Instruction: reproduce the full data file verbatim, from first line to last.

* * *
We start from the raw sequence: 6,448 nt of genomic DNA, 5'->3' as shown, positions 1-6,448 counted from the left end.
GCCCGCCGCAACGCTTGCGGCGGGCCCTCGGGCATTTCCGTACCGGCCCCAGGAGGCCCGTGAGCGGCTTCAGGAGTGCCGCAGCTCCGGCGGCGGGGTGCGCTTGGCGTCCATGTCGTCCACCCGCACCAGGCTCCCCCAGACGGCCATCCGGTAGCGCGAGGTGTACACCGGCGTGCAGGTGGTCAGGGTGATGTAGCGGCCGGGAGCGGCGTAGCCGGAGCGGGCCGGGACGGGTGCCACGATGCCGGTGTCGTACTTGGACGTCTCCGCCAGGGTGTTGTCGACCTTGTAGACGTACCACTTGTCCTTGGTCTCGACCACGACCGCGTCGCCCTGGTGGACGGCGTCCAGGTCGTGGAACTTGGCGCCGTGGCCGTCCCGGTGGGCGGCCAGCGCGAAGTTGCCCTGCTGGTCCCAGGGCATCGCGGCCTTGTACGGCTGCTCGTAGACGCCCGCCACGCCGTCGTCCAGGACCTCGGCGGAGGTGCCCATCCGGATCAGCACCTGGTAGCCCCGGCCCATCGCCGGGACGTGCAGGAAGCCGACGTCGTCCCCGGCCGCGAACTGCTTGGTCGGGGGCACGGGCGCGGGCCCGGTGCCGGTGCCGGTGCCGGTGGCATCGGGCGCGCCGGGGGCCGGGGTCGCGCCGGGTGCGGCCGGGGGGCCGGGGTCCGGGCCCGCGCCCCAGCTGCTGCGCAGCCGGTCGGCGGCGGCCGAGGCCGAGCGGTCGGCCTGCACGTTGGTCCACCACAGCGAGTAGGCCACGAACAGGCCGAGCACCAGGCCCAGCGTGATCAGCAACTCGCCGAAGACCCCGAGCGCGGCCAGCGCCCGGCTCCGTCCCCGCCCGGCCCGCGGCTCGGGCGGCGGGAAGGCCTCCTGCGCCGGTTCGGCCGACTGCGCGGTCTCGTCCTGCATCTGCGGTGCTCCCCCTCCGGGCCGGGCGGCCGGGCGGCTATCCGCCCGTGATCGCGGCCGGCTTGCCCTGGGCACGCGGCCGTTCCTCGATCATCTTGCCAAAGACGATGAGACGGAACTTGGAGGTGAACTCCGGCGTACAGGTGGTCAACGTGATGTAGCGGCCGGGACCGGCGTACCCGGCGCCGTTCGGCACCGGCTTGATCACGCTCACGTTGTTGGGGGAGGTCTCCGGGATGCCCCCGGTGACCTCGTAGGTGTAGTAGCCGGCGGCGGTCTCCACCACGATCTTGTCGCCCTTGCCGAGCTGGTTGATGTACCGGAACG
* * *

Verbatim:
We start from the raw sequence: 6,448 nt of genomic DNA, 5'->3' as shown, positions 1-6,448 counted from the left end.
GCCCGCCGCAACGCTTGCGGCGGGCCCTCGGGCATTTCCGTACCGGCCCCAGGAGGCCCGTGAGCGGCTTCAGGAGTGCCGCAGCTCCGGCGGCGGGGTGCGCTTGGCGTCCATGTCGTCCACCCGCACCAGGCTCCCCCAGACGGCCATCCGGTAGCGCGAGGTGTACACCGGCGTGCAGGTGGTCAGGGTGATGTAGCGGCCGGGAGCGGCGTAGCCGGAGCGGGCCGGGACGGGTGCCACGATGCCGGTGTCGTACTTGGACGTCTCCGCCAGGGTGTTGTCGACCTTGTAGACGTACCACTTGTCCTTGGTCTCGACCACGACCGCGTCGCCCTGGTGGACGGCGTCCAGGTCGTGGAACTTGGCGCCGTGGCCGTCCCGGTGGGCGGCCAGCGCGAAGTTGCCCTGCTGGTCCCAGGGCATCGCGGCCTTGTACGGCTGCTCGTAGACGCCCGCCACGCCGTCGTCCAGGACCTCGGCGGAGGTGCCCATCCGGATCAGCACCTGGTAGCCCCGGCCCATCGCCGGGACGTGCAGGAAGCCGACGTCGTCCCCGGCCGCGAACTGCTTGGTCGGGGGCACGGGCGCGGGCCCGGTGCCGGTGCCGGTGCCGGTGGCATCGGGCGCGCCGGGGGCCGGGGTCGCGCCGGGTGCGGCCGGGGGGCCGGGGTCCGGGCCCGCGCCCCAGCTGCTGCGCAGCCGGTCGGCGGCGGCCGAGGCCGAGCGGTCGGCCTGCACGTTGGTCCACCACAGCGAGTAGGCCACGAACAGGCCGAGCACCAGGCCCAGCGTGATCAGCAACTCGCCGAAGACCCCGAGCGCGGCCAGCGCCCGGCTCCGTCCCCGCCCGGCCCGCGGCTCGGGCGGCGGGAAGGCCTCCTGCGCCGGTTCGGCCGACTGCGCGGTCTCGTCCTGCATCTGCGGTGCTCCCCCTCCGGGCCGGGCGGCCGGGCGGCTATCCGCCCGTGATCGCGGCCGGCTTGCCCTGGGCACGCGGCCGTTCCTCGATCATCTTGCCAAAGACGATGAGACGGAACTTGGAGGTGAACTCCGGCGTACAGGTGGTCAACGTGATGTAGCGGCCGGGACCGGCGTACCCGGCGCCGTTCGGCACCGGCTTGATCACGCTCACGTTGTTGGGGGAGGTCTCCGGGATGCCCCCGGTGACCTCGTAGGTGTAGTAGCCGGCGGCGGTCTCCACCACGATCTTGTCGCCCTTGCCGAGCTGGTTGATGTACCGGAACG